Retired neurosurgeon Ben Carson is taking on a new role as national chairman of My Faith Votes, according to a statement released Friday. The Republican presidential candidate has yet to officially suspend his 2016 campaign, but is expected to do so, as well as discuss his new endeavor, during the Conservative Political Action Conference.
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In the statement obtained by FOXBusiness.com, the nonprofit group says it will launch a national media campaign “committed to making sure that every Christian in America is engaged in this election cycle.”
"In the last four presidential elections, an average of less than five million votes separated the major candidates - Yet, more than 25 million Christians didn't bother to even show up at the polls in 2012. We are committed to making sure that every Christian in America is engaged in this election cycle,” said Sealy Yates, president of My Faith Votes.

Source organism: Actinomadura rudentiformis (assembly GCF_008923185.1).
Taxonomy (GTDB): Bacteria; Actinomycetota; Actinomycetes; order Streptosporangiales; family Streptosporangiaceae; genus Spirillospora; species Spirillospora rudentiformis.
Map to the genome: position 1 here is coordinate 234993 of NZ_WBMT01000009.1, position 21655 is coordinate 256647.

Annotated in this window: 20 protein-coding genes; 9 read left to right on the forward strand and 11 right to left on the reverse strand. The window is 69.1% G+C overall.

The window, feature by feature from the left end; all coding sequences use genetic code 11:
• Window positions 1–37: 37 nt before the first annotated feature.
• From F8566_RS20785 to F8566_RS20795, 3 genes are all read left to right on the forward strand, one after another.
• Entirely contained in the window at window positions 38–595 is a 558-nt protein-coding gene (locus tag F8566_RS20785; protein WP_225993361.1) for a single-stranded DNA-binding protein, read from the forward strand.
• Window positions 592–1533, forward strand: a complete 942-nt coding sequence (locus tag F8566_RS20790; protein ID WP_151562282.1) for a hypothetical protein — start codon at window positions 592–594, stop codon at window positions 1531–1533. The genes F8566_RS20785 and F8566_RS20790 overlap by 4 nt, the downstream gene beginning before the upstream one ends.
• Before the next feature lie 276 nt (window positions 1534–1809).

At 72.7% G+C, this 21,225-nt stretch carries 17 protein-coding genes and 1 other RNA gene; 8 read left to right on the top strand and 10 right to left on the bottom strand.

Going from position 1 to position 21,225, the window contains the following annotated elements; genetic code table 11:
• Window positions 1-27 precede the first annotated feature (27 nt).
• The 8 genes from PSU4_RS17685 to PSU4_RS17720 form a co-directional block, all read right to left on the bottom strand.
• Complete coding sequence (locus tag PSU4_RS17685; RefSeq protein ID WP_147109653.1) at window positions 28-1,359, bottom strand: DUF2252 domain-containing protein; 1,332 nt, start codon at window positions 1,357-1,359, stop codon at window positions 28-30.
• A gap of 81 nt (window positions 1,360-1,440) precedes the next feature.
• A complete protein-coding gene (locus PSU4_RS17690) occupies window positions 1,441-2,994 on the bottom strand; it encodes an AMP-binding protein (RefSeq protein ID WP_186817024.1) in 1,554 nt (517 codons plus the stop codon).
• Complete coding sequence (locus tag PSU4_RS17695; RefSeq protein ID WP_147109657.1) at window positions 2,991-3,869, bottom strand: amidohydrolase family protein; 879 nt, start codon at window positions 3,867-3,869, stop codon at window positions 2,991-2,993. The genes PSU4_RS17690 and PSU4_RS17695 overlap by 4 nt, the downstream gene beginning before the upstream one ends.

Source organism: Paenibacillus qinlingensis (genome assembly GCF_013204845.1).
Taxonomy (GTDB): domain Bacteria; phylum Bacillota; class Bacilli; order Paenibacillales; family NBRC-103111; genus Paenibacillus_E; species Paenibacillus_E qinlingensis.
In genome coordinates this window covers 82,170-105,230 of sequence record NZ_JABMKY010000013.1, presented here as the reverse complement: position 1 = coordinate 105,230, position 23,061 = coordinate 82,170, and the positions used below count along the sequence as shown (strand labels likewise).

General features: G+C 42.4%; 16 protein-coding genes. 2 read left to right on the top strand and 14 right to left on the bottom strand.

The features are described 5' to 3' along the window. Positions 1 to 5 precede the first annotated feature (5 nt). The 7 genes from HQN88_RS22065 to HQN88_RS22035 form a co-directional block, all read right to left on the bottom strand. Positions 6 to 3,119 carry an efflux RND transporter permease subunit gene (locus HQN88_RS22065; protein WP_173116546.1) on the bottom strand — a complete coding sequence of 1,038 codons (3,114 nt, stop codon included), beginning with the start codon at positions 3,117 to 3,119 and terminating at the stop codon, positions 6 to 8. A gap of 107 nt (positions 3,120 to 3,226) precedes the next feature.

Dr. Carson echoed the message in a two-minute long video posted on the organization’s website, saying “people of faith can make the difference.”
“We are the ones that decide our future for our children and grandchildren and the best way for us to do that is by exercising our civic duty and voting,” said Carson.
In the statement, Carson says his faith motivated him to get involved in the political process in the first place, adding, "I believe Christians in this country can easily determine the next president of the United States and all other national and local leaders, should they simply show up at the polls. When we do vote, ‘We The People’ will once again solidify our commitment to the Judeo-Christian values upon which our nation was founded.”
The My Faith Votes website solicits donations to “make the 2016 general election the largest turnout for Christians the United States have ever seen.”
On Wednesday, Carson announced he did not see “a political path forward” after a disappointing Super Tuesday showing. According to Fox News exit polls, he won eight delegates. Prior to that, he came in fourth place with 9.3% support from GOP voters in the Iowa caucuses. In the New Hampshire primary, he finished in eighth place with 2.3% and in the South Carolina primary, Carson came in sixth place with less than 8% support from voters. As a result, Dr. Carson chose not to participate in the Fox News GOP debate on Thursday evening.